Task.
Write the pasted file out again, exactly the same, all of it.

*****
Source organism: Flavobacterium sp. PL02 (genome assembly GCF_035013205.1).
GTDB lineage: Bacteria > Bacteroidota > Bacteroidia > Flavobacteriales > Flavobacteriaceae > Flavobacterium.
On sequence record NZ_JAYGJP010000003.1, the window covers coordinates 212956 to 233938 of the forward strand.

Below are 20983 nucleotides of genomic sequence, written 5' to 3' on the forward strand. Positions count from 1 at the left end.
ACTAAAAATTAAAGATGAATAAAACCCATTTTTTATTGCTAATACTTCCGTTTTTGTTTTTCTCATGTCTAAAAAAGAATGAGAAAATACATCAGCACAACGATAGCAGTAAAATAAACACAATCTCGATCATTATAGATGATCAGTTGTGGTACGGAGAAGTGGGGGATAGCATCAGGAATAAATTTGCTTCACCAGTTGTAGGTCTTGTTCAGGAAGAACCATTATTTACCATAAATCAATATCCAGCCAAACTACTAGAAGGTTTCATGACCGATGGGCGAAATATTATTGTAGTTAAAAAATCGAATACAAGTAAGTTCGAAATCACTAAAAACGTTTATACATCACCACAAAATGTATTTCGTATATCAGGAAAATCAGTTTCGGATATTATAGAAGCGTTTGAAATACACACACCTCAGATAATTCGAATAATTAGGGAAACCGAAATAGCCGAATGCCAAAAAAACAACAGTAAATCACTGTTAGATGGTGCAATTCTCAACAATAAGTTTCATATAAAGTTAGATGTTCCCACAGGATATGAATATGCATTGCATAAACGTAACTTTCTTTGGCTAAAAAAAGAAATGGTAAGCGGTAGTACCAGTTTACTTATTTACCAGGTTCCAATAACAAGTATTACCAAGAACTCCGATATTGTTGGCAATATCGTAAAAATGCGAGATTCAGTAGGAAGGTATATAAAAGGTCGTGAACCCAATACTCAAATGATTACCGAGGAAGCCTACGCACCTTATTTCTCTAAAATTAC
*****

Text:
Source organism: Flavobacterium sp. PL02 (genome assembly GCF_035013205.1).
GTDB lineage: Bacteria > Bacteroidota > Bacteroidia > Flavobacteriales > Flavobacteriaceae > Flavobacterium.
On sequence record NZ_JAYGJP010000003.1, the window covers coordinates 212956 to 233938 of the forward strand.

Below are 20983 nucleotides of genomic sequence, written 5' to 3' on the forward strand. Positions count from 1 at the left end.
ACTAAAAATTAAAGATGAATAAAACCCATTTTTTATTGCTAATACTTCCGTTTTTGTTTTTCTCATGTCTAAAAAAGAATGAGAAAATACATCAGCACAACGATAGCAGTAAAATAAACACAATCTCGATCATTATAGATGATCAGTTGTGGTACGGAGAAGTGGGGGATAGCATCAGGAATAAATTTGCTTCACCAGTTGTAGGTCTTGTTCAGGAAGAACCATTATTTACCATAAATCAATATCCAGCCAAACTACTAGAAGGTTTCATGACCGATGGGCGAAATATTATTGTAGTTAAAAAATCGAATACAAGTAAGTTCGAAATCACTAAAAACGTTTATACATCACCACAAAATGTATTTCGTATATCAGGAAAATCAGTTTCGGATATTATAGAAGCGTTTGAAATACACACACCTCAGATAATTCGAATAATTAGGGAAACCGAAATAGCCGAATGCCAAAAAAACAACAGTAAATCACTGTTAGATGGTGCAATTCTCAACAATAAGTTTCATATAAAGTTAGATGTTCCCACAGGATATGAATATGCATTGCATAAACGTAACTTTCTTTGGCTAAAAAAAGAAATGGTAAGCGGTAGTACCAGTTTACTTATTTACCAGGTTCCAATAACAAGTATTACCAAGAACTCCGATATTGTTGGCAATATCGTAAAAATGCGAGATTCAGTAGGAAGGTATATAAAAGGTCGTGAACCCAATACTCAAATGATTACCGAGGAAGCCTACGCACCTTATTTCTCTAAAATTAC